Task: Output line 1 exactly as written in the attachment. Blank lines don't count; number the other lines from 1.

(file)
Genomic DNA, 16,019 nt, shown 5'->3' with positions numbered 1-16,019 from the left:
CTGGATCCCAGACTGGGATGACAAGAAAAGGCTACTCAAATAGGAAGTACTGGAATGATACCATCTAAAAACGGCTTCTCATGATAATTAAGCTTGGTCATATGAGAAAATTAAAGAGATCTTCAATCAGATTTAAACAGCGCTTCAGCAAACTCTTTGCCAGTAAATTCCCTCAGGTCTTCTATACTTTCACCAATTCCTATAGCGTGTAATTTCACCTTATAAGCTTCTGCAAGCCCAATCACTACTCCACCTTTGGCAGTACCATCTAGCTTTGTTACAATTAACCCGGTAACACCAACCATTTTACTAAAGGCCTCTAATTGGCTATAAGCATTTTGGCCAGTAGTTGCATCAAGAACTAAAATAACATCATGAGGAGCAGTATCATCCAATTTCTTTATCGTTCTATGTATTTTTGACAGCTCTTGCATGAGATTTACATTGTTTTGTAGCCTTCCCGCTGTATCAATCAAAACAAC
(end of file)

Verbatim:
Genomic DNA, 16,019 nt, shown 5'->3' with positions numbered 1-16,019 from the left: